Curtis’ last day of work on Terror Train was the filming of Terror Train’s origin sequence, the prank sequence that drives Kenny crazy, which was shot on December 22, 1979, Terror Train’s second to last day of production. This is the opening scene in the film, where young pledge Kenny Hampson is duped by Hart Bochner and the rest of the nasty frat members into thinking he’s going to have sex with Curtis in the upstairs bedroom of the frat house. This scene, Curtis’ last filmed scene, was shot inside a real frat house located across the street from Montreal’s McGill University where the film opens.

By this time, Spottiswoode had grown impatient with the inexperienced Derek MacKinnon who in turn thought Spottiswoode was trying to make his life hell. “He wasn’t an actor; he was a transvestite from the streets of Montreal, and he wasn’t familiar with the concepts of a contract and showing up for work on time,” recalls Spottiswoode who allowed Caryl Wickman to work closely with Curtis and MacKinnon for this scene. “In a strange way though he did a pretty good job. He was familiar with that world of cheap theater and was strangely effective.”

Before the scene in the frat house was shot, Curtis went upstairs to the bedroom to prepare for the scene. MacKinnon was downstairs, preparing for the scene with Wickman who’d grown close to MacKinnon along with Curtis and the rest of the cast who found Wickman’s presence invaluable. “Roger wanted me to go upstairs naked for the scene and I was very nervous about that until Caryl talked him out of it,” recalls MacKinnon. “Another strange thing that happened was that Hart Bochner and the rest of the cast, including David Copperfield who’d actually flown back in from Los Angeles just for the end of filming, were all sitting downstairs on a couch when I went upstairs to do the scene with Jamie. Hart told me to ‘break a leg’ before I walked upstairs to face Jamie. I was very nervous about the whole thing, and so was Jamie.”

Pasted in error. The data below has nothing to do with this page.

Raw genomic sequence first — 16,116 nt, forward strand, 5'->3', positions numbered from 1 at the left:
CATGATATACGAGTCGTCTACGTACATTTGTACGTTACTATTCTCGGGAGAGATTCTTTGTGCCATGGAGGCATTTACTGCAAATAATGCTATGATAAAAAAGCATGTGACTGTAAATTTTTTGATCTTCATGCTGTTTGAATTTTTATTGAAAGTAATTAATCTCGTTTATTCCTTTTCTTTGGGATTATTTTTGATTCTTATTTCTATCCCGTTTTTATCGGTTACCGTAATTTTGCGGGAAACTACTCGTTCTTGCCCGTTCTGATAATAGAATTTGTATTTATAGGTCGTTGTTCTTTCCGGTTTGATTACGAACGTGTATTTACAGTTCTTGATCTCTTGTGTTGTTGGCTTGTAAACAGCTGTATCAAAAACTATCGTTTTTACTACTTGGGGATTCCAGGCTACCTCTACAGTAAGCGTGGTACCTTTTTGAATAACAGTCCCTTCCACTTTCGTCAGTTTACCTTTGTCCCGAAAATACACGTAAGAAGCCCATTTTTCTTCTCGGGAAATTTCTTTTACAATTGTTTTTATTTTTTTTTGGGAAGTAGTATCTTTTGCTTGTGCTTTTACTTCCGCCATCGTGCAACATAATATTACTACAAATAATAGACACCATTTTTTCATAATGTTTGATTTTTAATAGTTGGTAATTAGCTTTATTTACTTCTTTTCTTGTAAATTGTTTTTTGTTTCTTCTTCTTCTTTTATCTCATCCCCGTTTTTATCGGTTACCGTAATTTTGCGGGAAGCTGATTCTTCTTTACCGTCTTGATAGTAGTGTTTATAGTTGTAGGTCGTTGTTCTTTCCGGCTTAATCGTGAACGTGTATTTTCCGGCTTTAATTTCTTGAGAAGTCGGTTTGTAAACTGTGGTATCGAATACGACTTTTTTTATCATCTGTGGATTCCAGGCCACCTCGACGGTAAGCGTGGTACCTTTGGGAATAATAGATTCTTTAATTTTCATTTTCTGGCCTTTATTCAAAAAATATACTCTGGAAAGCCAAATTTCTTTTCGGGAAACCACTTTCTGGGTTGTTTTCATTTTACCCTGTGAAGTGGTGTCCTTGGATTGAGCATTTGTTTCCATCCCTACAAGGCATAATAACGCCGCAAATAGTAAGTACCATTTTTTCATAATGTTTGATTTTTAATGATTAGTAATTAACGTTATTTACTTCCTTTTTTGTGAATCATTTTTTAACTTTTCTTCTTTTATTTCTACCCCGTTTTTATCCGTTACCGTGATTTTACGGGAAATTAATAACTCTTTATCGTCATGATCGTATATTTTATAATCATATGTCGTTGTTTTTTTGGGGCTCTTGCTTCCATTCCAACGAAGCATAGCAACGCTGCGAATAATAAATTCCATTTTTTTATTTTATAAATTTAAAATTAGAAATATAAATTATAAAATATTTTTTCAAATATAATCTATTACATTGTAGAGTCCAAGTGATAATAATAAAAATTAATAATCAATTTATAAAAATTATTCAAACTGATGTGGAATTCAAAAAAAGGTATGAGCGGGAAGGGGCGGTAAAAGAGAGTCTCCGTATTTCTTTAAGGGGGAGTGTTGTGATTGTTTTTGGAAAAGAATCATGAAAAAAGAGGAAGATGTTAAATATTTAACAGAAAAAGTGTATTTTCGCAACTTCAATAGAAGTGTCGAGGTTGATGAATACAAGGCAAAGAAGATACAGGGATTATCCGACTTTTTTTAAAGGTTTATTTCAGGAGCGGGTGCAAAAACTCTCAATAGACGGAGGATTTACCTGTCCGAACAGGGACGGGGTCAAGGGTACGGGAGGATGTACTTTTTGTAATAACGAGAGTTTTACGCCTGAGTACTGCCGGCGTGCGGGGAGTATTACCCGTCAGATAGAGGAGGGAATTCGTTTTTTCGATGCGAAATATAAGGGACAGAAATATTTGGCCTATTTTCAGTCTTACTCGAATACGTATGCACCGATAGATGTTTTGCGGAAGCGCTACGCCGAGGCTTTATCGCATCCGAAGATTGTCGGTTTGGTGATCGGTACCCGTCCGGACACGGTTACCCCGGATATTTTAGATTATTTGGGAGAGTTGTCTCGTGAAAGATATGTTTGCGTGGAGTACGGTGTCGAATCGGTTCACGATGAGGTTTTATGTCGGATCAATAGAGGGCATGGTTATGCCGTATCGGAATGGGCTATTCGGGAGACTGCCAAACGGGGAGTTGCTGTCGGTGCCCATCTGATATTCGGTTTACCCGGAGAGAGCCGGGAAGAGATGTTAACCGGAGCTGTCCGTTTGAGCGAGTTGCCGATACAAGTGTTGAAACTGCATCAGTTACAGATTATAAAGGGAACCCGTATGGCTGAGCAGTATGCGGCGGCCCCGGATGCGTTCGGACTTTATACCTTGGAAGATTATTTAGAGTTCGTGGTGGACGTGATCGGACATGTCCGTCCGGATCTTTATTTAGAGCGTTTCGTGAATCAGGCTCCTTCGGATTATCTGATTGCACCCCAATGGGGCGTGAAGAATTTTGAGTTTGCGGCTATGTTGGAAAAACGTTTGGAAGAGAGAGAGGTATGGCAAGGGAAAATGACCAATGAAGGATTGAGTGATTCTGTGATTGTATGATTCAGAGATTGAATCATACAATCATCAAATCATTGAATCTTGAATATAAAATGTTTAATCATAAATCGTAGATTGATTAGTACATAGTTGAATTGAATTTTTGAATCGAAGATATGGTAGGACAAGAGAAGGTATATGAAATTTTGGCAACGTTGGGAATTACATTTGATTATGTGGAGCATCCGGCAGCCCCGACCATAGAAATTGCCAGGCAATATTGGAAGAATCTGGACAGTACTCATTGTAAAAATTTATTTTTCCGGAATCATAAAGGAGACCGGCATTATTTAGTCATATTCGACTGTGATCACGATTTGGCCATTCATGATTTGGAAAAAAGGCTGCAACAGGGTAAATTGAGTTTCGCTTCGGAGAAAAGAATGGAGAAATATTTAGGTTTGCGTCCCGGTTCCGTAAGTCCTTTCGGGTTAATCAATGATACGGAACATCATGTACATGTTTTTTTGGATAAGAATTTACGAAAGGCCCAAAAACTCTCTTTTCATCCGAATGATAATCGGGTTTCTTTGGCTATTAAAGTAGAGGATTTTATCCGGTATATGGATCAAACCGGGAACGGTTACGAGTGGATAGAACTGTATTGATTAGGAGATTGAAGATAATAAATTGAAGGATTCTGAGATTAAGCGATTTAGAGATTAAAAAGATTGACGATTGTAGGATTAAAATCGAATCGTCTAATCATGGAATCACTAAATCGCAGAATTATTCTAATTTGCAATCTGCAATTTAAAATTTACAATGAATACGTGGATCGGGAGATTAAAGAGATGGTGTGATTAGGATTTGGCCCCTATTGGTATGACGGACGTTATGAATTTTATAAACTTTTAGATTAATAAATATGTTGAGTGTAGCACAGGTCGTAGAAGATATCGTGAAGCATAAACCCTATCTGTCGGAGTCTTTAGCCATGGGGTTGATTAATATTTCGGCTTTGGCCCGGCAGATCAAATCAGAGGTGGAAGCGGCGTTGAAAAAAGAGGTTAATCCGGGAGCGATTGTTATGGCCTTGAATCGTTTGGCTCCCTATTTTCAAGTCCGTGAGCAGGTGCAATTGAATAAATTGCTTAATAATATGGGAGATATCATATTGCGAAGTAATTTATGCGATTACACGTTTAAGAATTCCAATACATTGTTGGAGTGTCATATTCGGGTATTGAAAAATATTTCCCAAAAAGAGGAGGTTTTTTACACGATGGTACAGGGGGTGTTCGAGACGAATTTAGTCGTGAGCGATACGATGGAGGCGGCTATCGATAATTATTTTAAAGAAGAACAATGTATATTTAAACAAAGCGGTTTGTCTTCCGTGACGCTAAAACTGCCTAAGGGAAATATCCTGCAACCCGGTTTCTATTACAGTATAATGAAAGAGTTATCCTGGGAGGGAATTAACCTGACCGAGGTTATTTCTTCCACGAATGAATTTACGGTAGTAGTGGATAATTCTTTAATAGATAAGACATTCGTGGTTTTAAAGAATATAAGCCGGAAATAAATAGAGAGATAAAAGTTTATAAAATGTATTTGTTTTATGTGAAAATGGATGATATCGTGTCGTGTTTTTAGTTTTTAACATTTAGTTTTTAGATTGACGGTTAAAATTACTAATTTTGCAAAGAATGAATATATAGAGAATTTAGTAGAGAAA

In the bedroom scene, Kenny walks into the darkened room where he hears Curtis’ sexy voice imploring him to move over to the bed and to “kiss me.” When Kenny moves to the bed, he doesn’t find Alana’s warm body in the bed but rather a decomposed cadaver that the cruel frat pranksters stole from a University lab. Kenny then freaks out and has a nervous breakdown while Curtis, who co-star Howard Busgang recalls being “very nervous” prior to the filming of the scene, watches in stunned horror.

The cadaver was played by a young Montreal actress named Nadia Rona who went through five hours of makeup for her scene with Curtis who stood behind the bed and offered Rona encouragement. “They put me on a table and then Jamie and the guy walked into the bedroom,” recalls Rona. “Jamie was very friendly and pleasant, and Roger was also very nice and supportive. We would shoot the scene over and over again and each time the guy, Derek, would keep falling on top of me. That was the worst part for me because he wasn’t very coordinated and he kept doing the scene wrong. Jamie was always behind me and kept asking me if I was okay, almost like she felt protective of me. I could tell she was a very dedicated actress. It took many hours to film the scene, and everyone was tired, and when we finished, we all had a glass of wine.”

This was the last scene Curtis shot in the film, and as was the case at the end of Prom Night’s filming, Curtis flew back to Los Angeles immediately afterwards, anxious to celebrate Christmas and New Year’s Eve back at home. Like Prom Night, the friendships that Curtis had formed on Terror Train with her inexperienced Canadian counterparts would quickly become a distant memory, although Curtis did maintain a correspondence with co-star Timothy Webber for a couple of years after Terror Train’s filming. “When the film came out in 1980, there was a premiere in Montreal and Hart Bochner showed up along with his father but Jamie didn’t show up,” recalls MacKinnon. “I later traveled and did press for the film for a year but I never saw Jamie again.”

This excerpt was taken from the book Jamie Lee Curtis: Scream Queen, which is available in paperback  and on Kindle.